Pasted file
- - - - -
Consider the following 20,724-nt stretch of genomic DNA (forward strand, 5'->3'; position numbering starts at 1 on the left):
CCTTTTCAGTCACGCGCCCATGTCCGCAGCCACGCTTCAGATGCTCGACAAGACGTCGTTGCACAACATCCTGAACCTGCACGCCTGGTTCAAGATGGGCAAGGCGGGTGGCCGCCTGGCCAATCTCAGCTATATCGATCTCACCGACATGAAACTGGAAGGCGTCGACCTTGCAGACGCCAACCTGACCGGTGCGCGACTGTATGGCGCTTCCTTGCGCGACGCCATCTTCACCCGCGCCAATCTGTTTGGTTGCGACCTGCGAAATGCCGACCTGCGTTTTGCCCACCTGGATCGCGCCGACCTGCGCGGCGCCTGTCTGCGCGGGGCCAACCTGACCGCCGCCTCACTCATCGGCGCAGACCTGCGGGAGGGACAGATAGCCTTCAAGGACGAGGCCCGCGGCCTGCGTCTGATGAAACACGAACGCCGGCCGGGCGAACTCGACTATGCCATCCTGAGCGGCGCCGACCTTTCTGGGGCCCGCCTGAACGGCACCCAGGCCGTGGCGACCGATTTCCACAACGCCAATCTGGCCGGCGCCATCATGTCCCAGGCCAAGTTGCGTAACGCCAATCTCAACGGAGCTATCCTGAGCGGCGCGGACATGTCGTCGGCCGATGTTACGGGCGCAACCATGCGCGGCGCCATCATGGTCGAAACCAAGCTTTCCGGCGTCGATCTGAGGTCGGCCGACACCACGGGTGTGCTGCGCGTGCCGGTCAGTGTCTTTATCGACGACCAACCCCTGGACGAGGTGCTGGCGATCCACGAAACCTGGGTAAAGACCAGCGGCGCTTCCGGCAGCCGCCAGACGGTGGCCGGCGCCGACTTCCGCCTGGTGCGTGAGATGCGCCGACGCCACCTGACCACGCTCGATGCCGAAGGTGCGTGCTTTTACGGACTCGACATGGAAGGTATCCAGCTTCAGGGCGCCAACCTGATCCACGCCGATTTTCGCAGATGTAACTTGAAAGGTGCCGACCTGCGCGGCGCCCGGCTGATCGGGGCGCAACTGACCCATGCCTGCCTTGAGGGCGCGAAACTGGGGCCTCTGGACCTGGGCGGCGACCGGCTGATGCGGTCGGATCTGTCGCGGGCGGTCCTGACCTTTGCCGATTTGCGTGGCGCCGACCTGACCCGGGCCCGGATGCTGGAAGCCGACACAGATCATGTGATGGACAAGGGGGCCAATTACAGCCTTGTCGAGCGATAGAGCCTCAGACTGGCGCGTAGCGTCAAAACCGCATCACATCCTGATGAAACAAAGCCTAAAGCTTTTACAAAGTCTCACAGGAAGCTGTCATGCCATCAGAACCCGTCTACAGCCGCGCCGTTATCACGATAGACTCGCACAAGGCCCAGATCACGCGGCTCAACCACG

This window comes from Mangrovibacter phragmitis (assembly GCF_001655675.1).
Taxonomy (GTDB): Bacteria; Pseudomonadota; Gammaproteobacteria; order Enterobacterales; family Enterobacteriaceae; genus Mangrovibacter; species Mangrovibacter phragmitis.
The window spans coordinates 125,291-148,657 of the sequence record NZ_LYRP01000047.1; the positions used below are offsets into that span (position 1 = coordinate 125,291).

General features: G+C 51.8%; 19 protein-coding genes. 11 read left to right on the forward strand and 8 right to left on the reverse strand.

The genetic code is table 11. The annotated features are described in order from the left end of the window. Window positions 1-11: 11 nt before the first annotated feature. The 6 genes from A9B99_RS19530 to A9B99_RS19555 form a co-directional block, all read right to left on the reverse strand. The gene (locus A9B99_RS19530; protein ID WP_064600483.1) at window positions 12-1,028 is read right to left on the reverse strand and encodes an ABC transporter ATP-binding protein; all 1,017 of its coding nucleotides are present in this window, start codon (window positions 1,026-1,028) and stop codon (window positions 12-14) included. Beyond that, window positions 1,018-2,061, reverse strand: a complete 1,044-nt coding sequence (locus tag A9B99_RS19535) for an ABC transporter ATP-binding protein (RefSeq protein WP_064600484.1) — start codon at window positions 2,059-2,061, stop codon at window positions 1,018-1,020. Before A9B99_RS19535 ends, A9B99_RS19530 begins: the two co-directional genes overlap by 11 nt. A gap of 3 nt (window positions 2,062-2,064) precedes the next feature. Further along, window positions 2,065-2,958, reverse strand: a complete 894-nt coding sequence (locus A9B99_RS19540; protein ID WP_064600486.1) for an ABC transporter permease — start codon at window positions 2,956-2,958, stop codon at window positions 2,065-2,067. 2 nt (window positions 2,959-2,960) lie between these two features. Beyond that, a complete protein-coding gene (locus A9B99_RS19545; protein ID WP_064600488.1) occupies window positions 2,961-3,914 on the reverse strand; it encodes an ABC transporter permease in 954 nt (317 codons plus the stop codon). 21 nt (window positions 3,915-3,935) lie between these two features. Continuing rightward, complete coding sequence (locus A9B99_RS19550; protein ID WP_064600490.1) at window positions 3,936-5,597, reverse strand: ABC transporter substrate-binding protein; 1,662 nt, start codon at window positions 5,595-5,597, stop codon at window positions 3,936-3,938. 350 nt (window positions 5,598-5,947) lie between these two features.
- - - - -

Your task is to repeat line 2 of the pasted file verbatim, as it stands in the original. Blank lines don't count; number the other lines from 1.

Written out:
CCTTTTCAGTCACGCGCCCATGTCCGCAGCCACGCTTCAGATGCTCGACAAGACGTCGTTGCACAACATCCTGAACCTGCACGCCTGGTTCAAGATGGGCAAGGCGGGTGGCCGCCTGGCCAATCTCAGCTATATCGATCTCACCGACATGAAACTGGAAGGCGTCGACCTTGCAGACGCCAACCTGACCGGTGCGCGACTGTATGGCGCTTCCTTGCGCGACGCCATCTTCACCCGCGCCAATCTGTTTGGTTGCGACCTGCGAAATGCCGACCTGCGTTTTGCCCACCTGGATCGCGCCGACCTGCGCGGCGCCTGTCTGCGCGGGGCCAACCTGACCGCCGCCTCACTCATCGGCGCAGACCTGCGGGAGGGACAGATAGCCTTCAAGGACGAGGCCCGCGGCCTGCGTCTGATGAAACACGAACGCCGGCCGGGCGAACTCGACTATGCCATCCTGAGCGGCGCCGACCTTTCTGGGGCCCGCCTGAACGGCACCCAGGCCGTGGCGACCGATTTCCACAACGCCAATCTGGCCGGCGCCATCATGTCCCAGGCCAAGTTGCGTAACGCCAATCTCAACGGAGCTATCCTGAGCGGCGCGGACATGTCGTCGGCCGATGTTACGGGCGCAACCATGCGCGGCGCCATCATGGTCGAAACCAAGCTTTCCGGCGTCGATCTGAGGTCGGCCGACACCACGGGTGTGCTGCGCGTGCCGGTCAGTGTCTTTATCGACGACCAACCCCTGGACGAGGTGCTGGCGATCCACGAAACCTGGGTAAAGACCAGCGGCGCTTCCGGCAGCCGCCAGACGGTGGCCGGCGCCGACTTCCGCCTGGTGCGTGAGATGCGCCGACGCCACCTGACCACGCTCGATGCCGAAGGTGCGTGCTTTTACGGACTCGACATGGAAGGTATCCAGCTTCAGGGCGCCAACCTGATCCACGCCGATTTTCGCAGATGTAACTTGAAAGGTGCCGACCTGCGCGGCGCCCGGCTGATCGGGGCGCAACTGACCCATGCCTGCCTTGAGGGCGCGAAACTGGGGCCTCTGGACCTGGGCGGCGACCGGCTGATGCGGTCGGATCTGTCGCGGGCGGTCCTGACCTTTGCCGATTTGCGTGGCGCCGACCTGACCCGGGCCCGGATGCTGGAAGCCGACACAGATCATGTGATGGACAAGGGGGCCAATTACAGCCTTGTCGAGCGATAGAGCCTCAGACTGGCGCGTAGCGTCAAAACCGCATCACATCCTGATGAAACAAAGCCTAAAGCTTTTACAAAGTCTCACAGGAAGCTGTCATGCCATCAGAACCCGTCTACAGCCGCGCCGTTATCACGATAGACTCGCACAAGGCCCAGATCACGCGGCTCAACCACG